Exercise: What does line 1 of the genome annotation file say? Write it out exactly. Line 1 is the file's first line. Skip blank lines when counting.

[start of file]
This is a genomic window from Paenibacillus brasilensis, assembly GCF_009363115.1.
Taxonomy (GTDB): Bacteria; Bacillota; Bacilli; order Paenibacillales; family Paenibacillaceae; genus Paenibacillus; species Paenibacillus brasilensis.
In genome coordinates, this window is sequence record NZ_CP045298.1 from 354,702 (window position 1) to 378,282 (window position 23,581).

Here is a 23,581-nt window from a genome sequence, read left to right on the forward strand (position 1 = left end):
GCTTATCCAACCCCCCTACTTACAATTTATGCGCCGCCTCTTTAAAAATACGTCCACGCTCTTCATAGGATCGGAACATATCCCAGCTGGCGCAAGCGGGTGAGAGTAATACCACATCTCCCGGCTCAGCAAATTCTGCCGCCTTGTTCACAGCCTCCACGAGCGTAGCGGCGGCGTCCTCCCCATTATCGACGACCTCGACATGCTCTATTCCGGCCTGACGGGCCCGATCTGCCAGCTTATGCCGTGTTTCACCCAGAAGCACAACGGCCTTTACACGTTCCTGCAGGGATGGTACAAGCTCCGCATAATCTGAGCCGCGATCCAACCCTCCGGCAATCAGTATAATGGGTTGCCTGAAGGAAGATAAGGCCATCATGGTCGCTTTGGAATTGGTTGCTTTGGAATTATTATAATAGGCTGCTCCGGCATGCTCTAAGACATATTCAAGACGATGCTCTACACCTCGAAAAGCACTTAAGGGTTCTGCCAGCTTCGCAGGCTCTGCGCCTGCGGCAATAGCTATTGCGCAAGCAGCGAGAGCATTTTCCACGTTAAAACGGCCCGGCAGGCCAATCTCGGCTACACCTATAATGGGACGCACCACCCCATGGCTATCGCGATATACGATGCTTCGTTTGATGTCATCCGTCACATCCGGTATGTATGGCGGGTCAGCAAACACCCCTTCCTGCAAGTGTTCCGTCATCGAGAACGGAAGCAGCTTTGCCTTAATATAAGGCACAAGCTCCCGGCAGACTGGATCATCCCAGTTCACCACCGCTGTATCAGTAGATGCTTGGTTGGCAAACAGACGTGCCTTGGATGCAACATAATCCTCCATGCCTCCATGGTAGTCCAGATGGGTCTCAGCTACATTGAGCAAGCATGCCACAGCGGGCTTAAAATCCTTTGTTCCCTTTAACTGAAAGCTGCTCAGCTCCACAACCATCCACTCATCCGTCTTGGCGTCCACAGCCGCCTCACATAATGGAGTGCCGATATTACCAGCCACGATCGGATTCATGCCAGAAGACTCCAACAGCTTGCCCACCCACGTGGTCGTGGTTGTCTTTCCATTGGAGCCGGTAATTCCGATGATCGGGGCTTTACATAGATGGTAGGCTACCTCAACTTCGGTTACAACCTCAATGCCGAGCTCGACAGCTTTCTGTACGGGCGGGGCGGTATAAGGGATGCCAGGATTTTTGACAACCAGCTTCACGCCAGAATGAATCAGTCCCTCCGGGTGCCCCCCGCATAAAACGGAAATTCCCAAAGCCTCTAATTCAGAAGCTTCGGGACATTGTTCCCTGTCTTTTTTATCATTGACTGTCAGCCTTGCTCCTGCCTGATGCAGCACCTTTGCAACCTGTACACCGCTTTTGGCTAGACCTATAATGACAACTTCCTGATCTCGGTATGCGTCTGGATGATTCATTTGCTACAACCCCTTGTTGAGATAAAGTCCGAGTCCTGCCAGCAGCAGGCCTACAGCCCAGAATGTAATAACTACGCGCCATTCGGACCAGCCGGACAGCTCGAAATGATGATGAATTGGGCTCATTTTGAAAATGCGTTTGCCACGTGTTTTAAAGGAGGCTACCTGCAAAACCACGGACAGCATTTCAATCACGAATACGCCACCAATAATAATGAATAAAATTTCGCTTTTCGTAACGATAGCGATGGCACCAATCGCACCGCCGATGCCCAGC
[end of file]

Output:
This is a genomic window from Paenibacillus brasilensis, assembly GCF_009363115.1.